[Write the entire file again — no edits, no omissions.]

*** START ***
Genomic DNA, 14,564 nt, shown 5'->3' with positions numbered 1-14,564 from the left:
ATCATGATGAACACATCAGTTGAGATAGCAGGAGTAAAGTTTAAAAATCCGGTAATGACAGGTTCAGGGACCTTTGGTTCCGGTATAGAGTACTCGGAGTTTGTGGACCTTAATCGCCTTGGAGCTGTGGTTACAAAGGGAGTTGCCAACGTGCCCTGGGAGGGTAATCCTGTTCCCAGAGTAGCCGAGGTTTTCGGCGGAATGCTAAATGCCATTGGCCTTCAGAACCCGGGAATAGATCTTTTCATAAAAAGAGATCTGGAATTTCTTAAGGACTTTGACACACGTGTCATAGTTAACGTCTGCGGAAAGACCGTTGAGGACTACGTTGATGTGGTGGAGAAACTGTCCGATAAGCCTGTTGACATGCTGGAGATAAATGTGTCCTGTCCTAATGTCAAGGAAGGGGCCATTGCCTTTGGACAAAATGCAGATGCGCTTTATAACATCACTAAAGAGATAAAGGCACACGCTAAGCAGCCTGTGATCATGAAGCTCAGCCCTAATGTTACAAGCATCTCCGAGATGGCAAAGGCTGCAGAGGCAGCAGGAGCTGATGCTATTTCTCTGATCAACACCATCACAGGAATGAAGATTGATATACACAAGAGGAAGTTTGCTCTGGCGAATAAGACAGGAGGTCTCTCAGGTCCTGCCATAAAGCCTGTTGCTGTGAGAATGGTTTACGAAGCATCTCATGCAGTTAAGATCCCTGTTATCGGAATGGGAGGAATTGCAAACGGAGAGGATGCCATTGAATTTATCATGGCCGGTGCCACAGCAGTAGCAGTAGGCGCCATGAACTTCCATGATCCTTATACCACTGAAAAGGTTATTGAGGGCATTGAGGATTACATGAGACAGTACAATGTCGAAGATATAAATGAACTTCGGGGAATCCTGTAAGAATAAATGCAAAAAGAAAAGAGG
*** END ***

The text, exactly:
Genomic DNA, 14,564 nt, shown 5'->3' with positions numbered 1-14,564 from the left:
ATCATGATGAACACATCAGTTGAGATAGCAGGAGTAAAGTTTAAAAATCCGGTAATGACAGGTTCAGGGACCTTTGGTTCCGGTATAGAGTACTCGGAGTTTGTGGACCTTAATCGCCTTGGAGCTGTGGTTACAAAGGGAGTTGCCAACGTGCCCTGGGAGGGTAATCCTGTTCCCAGAGTAGCCGAGGTTTTCGGCGGAATGCTAAATGCCATTGGCCTTCAGAACCCGGGAATAGATCTTTTCATAAAAAGAGATCTGGAATTTCTTAAGGACTTTGACACACGTGTCATAGTTAACGTCTGCGGAAAGACCGTTGAGGACTACGTTGATGTGGTGGAGAAACTGTCCGATAAGCCTGTTGACATGCTGGAGATAAATGTGTCCTGTCCTAATGTCAAGGAAGGGGCCATTGCCTTTGGACAAAATGCAGATGCGCTTTATAACATCACTAAAGAGATAAAGGCACACGCTAAGCAGCCTGTGATCATGAAGCTCAGCCCTAATGTTACAAGCATCTCCGAGATGGCAAAGGCTGCAGAGGCAGCAGGAGCTGATGCTATTTCTCTGATCAACACCATCACAGGAATGAAGATTGATATACACAAGAGGAAGTTTGCTCTGGCGAATAAGACAGGAGGTCTCTCAGGTCCTGCCATAAAGCCTGTTGCTGTGAGAATGGTTTACGAAGCATCTCATGCAGTTAAGATCCCTGTTATCGGAATGGGAGGAATTGCAAACGGAGAGGATGCCATTGAATTTATCATGGCCGGTGCCACAGCAGTAGCAGTAGGCGCCATGAACTTCCATGATCCTTATACCACTGAAAAGGTTATTGAGGGCATTGAGGATTACATGAGACAGTACAATGTCGAAGATATAAATGAACTTCGGGGAATCCTGTAAGAATAAATGCAAAAAGAAAAGAGG